A conversation with Harmony Tividad


    Eric Slick spoke with Harmony Tividad about the holy properties of daily life, visually mapping her brain, living inside a shoe, how music is like triangles and why playing guitar is like creating a waterfall in a dream.

    I think I use music often as a way to dominate my feelings because I felt like a loser as a kid and now it feels like I have this superpower.


    Eric Slick

    Can you describe your ideal home? Feel free to be as detailed as possible and talk about the objects inside the house. It can be an expensive cat, a Fabergé egg collection, a skateboard earring… whatever.

    Harmony Tividad

    I want my house to be in a red Converse shoe.


    If you were to make a phrenology map of your brain, what would it look like? Draw it and send.


    Can you talk about a transformative/transcendent experience you’ve had while playing or seeing a show? Sometimes when I see something transformative I get anxious/so excited that something terrible happens. One time I was at a house show in West Philly eating lo mein and I got excited and inhaled. It shot through my nose and dribbled down my face while I watched this band Make a Rising transcend all physical matter. You know what I mean?

    I told a joke about early-2000s Shrek music at a show at MHOW in 2015 with Alex G, Frankie Cosmos and Hello Shark and I peed myself a little on stage after telling the joke. No one knew. Until now. I guess.


    How do you differentiate the process of making solo work vs. making work in Girlpool? Is there a difference?



    Do you remember the first time you saw a cloud that looked like something that wasn’t a cloud? Explain.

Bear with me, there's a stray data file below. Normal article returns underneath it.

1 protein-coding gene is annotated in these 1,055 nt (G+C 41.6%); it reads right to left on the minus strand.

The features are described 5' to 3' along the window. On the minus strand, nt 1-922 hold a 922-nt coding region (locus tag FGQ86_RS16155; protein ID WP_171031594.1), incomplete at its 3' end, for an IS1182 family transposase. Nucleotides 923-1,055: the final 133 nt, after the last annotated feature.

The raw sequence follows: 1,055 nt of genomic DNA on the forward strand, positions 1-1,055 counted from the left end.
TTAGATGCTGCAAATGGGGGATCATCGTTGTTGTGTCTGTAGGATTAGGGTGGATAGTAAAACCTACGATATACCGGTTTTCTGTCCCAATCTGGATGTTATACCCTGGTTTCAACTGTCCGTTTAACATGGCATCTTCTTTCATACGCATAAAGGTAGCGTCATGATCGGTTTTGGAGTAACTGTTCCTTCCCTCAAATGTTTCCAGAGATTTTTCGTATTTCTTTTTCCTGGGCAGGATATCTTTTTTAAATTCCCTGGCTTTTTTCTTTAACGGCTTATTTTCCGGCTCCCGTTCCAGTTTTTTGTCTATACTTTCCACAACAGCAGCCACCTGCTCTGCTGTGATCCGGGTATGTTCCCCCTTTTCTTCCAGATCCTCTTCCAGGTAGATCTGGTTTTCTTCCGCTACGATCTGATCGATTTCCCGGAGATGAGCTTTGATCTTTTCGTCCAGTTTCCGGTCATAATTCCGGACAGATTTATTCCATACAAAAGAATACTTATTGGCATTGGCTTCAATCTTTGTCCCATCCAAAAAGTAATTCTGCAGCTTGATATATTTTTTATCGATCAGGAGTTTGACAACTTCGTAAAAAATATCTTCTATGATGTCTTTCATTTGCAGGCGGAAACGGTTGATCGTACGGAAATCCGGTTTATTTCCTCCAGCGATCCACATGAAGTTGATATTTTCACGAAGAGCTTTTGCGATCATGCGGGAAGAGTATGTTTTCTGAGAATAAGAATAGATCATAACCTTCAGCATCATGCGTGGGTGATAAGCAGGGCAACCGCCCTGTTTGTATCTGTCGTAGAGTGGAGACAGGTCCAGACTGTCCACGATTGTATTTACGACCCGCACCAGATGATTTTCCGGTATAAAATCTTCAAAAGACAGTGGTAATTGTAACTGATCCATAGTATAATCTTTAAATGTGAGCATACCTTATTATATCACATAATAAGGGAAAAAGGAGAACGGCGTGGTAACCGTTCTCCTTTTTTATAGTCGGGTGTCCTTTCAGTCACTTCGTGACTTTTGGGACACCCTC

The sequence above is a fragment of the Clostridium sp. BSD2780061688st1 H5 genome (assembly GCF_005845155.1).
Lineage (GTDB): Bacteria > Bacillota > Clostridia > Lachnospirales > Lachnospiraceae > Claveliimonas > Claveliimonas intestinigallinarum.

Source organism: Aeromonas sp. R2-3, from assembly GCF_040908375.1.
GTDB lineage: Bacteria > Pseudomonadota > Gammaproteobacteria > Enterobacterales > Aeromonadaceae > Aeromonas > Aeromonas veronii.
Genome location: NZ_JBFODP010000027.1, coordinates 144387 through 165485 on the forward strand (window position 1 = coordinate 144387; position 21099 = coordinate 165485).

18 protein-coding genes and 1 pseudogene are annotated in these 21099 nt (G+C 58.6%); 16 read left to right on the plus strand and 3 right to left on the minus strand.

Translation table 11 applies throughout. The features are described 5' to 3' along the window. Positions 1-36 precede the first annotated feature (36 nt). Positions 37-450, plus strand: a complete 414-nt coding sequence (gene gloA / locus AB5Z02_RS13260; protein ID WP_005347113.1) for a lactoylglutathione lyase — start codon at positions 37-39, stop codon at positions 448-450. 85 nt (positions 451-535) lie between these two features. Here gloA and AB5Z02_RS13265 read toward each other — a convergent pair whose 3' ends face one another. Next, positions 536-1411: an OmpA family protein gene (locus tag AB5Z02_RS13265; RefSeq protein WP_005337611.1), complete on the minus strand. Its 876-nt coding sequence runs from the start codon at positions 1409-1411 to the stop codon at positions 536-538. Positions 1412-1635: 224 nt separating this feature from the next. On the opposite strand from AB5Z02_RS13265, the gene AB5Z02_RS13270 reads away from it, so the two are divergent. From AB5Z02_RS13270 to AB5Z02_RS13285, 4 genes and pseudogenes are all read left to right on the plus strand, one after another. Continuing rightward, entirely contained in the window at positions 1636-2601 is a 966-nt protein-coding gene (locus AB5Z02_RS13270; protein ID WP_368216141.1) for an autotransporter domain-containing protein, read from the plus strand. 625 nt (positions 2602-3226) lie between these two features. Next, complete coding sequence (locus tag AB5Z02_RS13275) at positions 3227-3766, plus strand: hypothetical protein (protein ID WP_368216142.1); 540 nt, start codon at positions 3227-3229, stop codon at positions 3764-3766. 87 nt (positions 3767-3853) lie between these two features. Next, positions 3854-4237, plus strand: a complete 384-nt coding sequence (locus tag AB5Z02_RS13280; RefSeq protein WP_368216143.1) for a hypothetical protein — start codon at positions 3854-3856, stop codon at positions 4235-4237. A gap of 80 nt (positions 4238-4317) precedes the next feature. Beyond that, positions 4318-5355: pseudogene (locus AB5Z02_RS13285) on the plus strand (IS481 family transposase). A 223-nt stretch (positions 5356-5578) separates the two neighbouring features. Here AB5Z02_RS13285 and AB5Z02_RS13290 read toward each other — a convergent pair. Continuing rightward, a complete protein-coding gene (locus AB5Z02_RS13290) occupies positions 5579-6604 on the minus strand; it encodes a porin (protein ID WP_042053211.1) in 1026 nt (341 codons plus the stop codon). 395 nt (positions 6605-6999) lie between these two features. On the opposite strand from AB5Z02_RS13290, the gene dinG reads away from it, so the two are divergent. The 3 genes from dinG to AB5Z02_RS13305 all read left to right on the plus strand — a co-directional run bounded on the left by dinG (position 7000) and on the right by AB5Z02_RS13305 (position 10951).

Pork in noodles the other day.


    How did you feel about living in Philadelphia? It’s my hometown. A complicated place. Did you feel like it was inspirational or depressing? Or neither? Do you feel like living in a place dictates your well-being or do you feel like it’s within the person’s core beliefs? Like a person is just a person?

    I love Philadelphia. I love that you have to make it beautiful for yourself there. In Los Angeles everything is already so manicured and movie-ready. I found Philly super-refreshing and inspiring because beauty wasn’t so cut out and handed to you — you had to seek it out more and I thought that was super special and cool. It moved me.


    The reason I am drawn to your music is because it feels combative and welcoming simultaneously. A warm hug that also smells like licorice. Is this your intention?

    Do you really think that? Haha! I think I use music often as a way to dominate my feelings because I felt like a loser as a kid and now it feels like I have this superpower to be able to sing and play guitar and write things that feel bigger than me or any of my issues it really helps me in a way that is beyond comprehension.


    Your music is compositionally intricate. Someday I dream of hearing The Music of Girlpool for Two Five-Octave Marimbas. Would you ever write for a chamber group?

    I was in chamber choir as a high schooler. I miss it daily, honestly. I love choir would do anything to be in choir and write for choir choir choir choir. I love it, chorus it up baby, here we come.